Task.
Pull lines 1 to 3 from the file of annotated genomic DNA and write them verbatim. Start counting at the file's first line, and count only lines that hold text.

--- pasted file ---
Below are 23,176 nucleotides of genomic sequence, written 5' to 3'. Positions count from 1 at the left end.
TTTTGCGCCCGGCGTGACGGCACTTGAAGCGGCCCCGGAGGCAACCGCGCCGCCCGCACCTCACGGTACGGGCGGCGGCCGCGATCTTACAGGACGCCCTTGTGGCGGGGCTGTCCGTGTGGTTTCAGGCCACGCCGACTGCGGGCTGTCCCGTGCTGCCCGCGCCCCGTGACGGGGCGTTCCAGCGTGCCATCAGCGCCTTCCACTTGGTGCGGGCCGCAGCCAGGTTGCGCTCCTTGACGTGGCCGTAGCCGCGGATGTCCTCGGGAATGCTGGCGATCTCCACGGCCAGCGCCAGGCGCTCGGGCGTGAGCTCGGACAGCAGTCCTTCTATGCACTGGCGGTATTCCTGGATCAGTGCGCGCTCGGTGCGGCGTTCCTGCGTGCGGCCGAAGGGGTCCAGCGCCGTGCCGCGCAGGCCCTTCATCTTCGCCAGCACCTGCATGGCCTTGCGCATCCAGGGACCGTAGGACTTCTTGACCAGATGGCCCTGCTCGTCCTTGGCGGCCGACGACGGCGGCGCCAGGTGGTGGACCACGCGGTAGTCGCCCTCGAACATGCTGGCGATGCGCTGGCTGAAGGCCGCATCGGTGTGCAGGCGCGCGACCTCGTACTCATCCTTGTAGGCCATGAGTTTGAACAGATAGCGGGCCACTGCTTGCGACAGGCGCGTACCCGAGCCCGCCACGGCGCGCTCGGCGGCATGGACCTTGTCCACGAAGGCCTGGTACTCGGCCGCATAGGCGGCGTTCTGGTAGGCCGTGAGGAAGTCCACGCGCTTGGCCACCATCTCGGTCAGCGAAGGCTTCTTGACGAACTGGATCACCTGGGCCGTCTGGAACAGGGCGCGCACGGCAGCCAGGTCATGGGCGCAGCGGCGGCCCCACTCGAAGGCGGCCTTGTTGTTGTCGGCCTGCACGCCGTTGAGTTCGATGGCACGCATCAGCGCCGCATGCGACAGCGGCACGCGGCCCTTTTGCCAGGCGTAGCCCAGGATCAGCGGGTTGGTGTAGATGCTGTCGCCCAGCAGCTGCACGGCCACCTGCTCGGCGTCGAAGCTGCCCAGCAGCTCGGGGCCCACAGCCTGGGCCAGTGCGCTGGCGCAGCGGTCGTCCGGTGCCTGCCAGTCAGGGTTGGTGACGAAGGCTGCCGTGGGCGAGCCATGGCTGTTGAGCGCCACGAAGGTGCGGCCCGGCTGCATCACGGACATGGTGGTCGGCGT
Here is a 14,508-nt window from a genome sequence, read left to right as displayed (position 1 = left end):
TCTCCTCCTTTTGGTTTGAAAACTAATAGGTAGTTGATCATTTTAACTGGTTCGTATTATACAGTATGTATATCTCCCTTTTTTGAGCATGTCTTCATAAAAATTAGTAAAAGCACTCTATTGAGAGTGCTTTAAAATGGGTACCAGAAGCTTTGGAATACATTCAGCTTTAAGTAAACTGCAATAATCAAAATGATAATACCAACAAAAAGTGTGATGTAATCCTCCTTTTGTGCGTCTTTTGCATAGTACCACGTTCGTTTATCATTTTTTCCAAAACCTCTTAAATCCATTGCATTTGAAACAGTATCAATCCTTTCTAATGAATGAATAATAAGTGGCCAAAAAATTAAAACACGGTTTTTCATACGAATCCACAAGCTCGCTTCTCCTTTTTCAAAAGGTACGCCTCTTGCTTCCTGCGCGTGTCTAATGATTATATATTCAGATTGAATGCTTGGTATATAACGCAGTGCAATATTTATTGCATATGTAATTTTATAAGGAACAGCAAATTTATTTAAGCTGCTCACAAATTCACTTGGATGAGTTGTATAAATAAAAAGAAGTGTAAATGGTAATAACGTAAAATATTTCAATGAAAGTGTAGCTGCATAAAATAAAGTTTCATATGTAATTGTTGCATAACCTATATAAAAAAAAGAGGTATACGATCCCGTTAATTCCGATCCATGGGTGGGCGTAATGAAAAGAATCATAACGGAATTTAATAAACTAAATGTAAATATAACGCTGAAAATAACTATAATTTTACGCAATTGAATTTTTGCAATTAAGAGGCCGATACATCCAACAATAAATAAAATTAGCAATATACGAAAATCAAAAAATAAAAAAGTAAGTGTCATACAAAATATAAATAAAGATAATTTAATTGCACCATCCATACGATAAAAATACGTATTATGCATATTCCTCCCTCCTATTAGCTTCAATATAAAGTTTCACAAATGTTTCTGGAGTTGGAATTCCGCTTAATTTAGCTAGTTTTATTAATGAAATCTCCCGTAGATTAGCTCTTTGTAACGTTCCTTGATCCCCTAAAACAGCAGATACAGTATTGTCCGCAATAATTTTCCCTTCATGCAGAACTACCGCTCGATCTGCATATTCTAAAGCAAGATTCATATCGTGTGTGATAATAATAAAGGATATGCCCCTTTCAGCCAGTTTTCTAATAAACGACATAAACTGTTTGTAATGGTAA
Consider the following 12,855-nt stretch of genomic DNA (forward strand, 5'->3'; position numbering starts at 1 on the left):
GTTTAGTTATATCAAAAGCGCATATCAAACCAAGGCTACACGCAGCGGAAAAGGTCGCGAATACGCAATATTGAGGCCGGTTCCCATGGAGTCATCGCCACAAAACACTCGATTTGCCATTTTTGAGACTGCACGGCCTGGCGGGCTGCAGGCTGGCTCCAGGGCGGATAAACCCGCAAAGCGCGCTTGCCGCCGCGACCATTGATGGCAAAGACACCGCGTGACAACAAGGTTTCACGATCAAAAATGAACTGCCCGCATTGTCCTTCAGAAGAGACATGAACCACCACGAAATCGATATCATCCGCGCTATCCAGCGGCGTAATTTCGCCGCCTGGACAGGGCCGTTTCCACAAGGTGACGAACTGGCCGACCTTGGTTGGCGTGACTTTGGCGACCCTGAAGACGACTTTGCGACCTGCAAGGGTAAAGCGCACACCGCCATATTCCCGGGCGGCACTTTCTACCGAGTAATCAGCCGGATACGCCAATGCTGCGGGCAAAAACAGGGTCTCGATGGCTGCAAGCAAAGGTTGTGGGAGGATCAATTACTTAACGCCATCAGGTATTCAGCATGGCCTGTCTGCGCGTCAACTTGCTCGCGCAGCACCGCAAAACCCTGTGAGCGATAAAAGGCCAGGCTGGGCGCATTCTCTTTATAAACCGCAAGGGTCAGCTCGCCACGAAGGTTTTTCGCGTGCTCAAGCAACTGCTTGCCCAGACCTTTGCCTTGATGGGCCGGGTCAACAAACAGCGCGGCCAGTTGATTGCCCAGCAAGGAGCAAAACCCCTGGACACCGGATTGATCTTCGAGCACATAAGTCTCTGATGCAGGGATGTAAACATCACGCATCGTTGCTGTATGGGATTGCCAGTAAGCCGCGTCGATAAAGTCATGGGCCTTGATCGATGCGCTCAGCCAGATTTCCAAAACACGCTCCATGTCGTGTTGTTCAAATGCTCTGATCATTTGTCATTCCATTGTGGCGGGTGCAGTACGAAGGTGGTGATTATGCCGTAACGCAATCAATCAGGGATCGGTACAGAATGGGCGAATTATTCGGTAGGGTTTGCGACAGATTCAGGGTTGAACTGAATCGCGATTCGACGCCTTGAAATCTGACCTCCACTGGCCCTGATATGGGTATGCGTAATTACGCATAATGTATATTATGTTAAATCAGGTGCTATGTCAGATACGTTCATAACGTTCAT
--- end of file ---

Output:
Below are 23,176 nucleotides of genomic sequence, written 5' to 3'. Positions count from 1 at the left end.
TTTTGCGCCCGGCGTGACGGCACTTGAAGCGGCCCCGGAGGCAACCGCGCCGCCCGCACCTCACGGTACGGGCGGCGGCCGCGATCTTACAGGACGCCCTTGTGGCGGGGCTGTCCGTGTGGTTTCAGGCCACGCCGACTGCGGGCTGTCCCGTGCTGCCCGCGCCCCGTGACGGGGCGTTCCAGCGTGCCATCAGCGCCTTCCACTTGGTGCGGGCCGCAGCCAGGTTGCGCTCCTTGACGTGGCCGTAGCCGCGGATGTCCTCGGGAATGCTGGCGATCTCCACGGCCAGCGCCAGGCGCTCGGGCGTGAGCTCGGACAGCAGTCCTTCTATGCACTGGCGGTATTCCTGGATCAGTGCGCGCTCGGTGCGGCGTTCCTGCGTGCGGCCGAAGGGGTCCAGCGCCGTGCCGCGCAGGCCCTTCATCTTCGCCAGCACCTGCATGGCCTTGCGCATCCAGGGACCGTAGGACTTCTTGACCAGATGGCCCTGCTCGTCCTTGGCGGCCGACGACGGCGGCGCCAGGTGGTGGACCACGCGGTAGTCGCCCTCGAACATGCTGGCGATGCGCTGGCTGAAGGCCGCATCGGTGTGCAGGCGCGCGACCTCGTACTCATCCTTGTAGGCCATGAGTTTGAACAGATAGCGGGCCACTGCTTGCGACAGGCGCGTACCCGAGCCCGCCACGGCGCGCTCGGCGGCATGGACCTTGTCCACGAAGGCCTGGTACTCGGCCGCATAGGCGGCGTTCTGGTAGGCCGTGAGGAAGTCCACGCGCTTGGCCACCATCTCGGTCAGCGAAGGCTTCTTGACGAACTGGATCACCTGGGCCGTCTGGAACAGGGCGCGCACGGCAGCCAGGTCATGGGCGCAGCGGCGGCCCCACTCGAAGGCGGCCTTGTTGTTGTCGGCCTGCACGCCGTTGAGTTCGATGGCACGCATCAGCGCCGCATGCGACAGCGGCACGCGGCCCTTTTGCCAGGCGTAGCCCAGGATCAGCGGGTTGGTGTAGATGCTGTCGCCCAGCAGCTGCACGGCCACCTGCTCGGCGTCGAAGCTGCCCAGCAGCTCGGGGCCCACAGCCTGGGCCAGTGCGCTGGCGCAGCGGTCGTCCGGTGCCTGCCAGTCAGGGTTGGTGACGAAGGCTGCCGTGGGCGAGCCATGGCTGTTGAGCGCCACGAAGGTGCGGCCCGGCTGCATCACGGACATGGTGGTCGGCGT
Here is a 14,508-nt window from a genome sequence, read left to right as displayed (position 1 = left end):